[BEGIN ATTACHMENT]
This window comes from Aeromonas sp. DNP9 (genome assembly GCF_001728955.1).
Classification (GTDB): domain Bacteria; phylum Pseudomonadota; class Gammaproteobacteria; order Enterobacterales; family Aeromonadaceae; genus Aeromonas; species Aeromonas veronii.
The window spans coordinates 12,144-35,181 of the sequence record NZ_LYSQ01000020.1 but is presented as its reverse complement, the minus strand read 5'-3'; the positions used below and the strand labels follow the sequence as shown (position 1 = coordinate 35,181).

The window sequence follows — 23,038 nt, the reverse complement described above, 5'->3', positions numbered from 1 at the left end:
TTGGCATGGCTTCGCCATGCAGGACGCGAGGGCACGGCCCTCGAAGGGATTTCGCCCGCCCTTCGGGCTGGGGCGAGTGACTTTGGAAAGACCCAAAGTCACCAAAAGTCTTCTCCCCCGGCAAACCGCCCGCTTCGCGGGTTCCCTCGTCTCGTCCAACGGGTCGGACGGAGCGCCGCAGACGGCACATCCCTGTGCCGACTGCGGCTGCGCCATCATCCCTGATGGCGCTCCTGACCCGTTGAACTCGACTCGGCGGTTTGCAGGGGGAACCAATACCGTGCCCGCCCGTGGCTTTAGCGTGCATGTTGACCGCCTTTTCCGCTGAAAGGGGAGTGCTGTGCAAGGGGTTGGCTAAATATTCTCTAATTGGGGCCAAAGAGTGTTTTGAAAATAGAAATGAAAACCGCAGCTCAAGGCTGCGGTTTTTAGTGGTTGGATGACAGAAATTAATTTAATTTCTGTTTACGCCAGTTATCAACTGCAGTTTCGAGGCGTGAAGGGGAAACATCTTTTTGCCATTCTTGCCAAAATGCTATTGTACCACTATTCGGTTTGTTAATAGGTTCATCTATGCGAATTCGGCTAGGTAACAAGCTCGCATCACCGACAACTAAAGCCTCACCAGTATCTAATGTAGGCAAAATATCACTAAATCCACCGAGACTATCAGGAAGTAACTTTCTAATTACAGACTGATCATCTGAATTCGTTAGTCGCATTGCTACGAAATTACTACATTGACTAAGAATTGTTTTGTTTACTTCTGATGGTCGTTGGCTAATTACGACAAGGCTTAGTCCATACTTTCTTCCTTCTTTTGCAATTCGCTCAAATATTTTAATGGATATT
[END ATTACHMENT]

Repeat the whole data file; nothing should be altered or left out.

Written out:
This window comes from Aeromonas sp. DNP9 (genome assembly GCF_001728955.1).
Classification (GTDB): domain Bacteria; phylum Pseudomonadota; class Gammaproteobacteria; order Enterobacterales; family Aeromonadaceae; genus Aeromonas; species Aeromonas veronii.
The window spans coordinates 12,144-35,181 of the sequence record NZ_LYSQ01000020.1 but is presented as its reverse complement, the minus strand read 5'-3'; the positions used below and the strand labels follow the sequence as shown (position 1 = coordinate 35,181).

The window sequence follows — 23,038 nt, the reverse complement described above, 5'->3', positions numbered from 1 at the left end:
TTGGCATGGCTTCGCCATGCAGGACGCGAGGGCACGGCCCTCGAAGGGATTTCGCCCGCCCTTCGGGCTGGGGCGAGTGACTTTGGAAAGACCCAAAGTCACCAAAAGTCTTCTCCCCCGGCAAACCGCCCGCTTCGCGGGTTCCCTCGTCTCGTCCAACGGGTCGGACGGAGCGCCGCAGACGGCACATCCCTGTGCCGACTGCGGCTGCGCCATCATCCCTGATGGCGCTCCTGACCCGTTGAACTCGACTCGGCGGTTTGCAGGGGGAACCAATACCGTGCCCGCCCGTGGCTTTAGCGTGCATGTTGACCGCCTTTTCCGCTGAAAGGGGAGTGCTGTGCAAGGGGTTGGCTAAATATTCTCTAATTGGGGCCAAAGAGTGTTTTGAAAATAGAAATGAAAACCGCAGCTCAAGGCTGCGGTTTTTAGTGGTTGGATGACAGAAATTAATTTAATTTCTGTTTACGCCAGTTATCAACTGCAGTTTCGAGGCGTGAAGGGGAAACATCTTTTTGCCATTCTTGCCAAAATGCTATTGTACCACTATTCGGTTTGTTAATAGGTTCATCTATGCGAATTCGGCTAGGTAACAAGCTCGCATCACCGACAACTAAAGCCTCACCAGTATCTAATGTAGGCAAAATATCACTAAATCCACCGAGACTATCAGGAAGTAACTTTCTAATTACAGACTGATCATCTGAATTCGTTAGTCGCATTGCTACGAAATTACTACATTGACTAAGAATTGTTTTGTTTACTTCTGATGGTCGTTGGCTAATTACGACAAGGCTTAGTCCATACTTTCTTCCTTCTTTTGCAATTCGCTCAAATATTTTAATGGATATT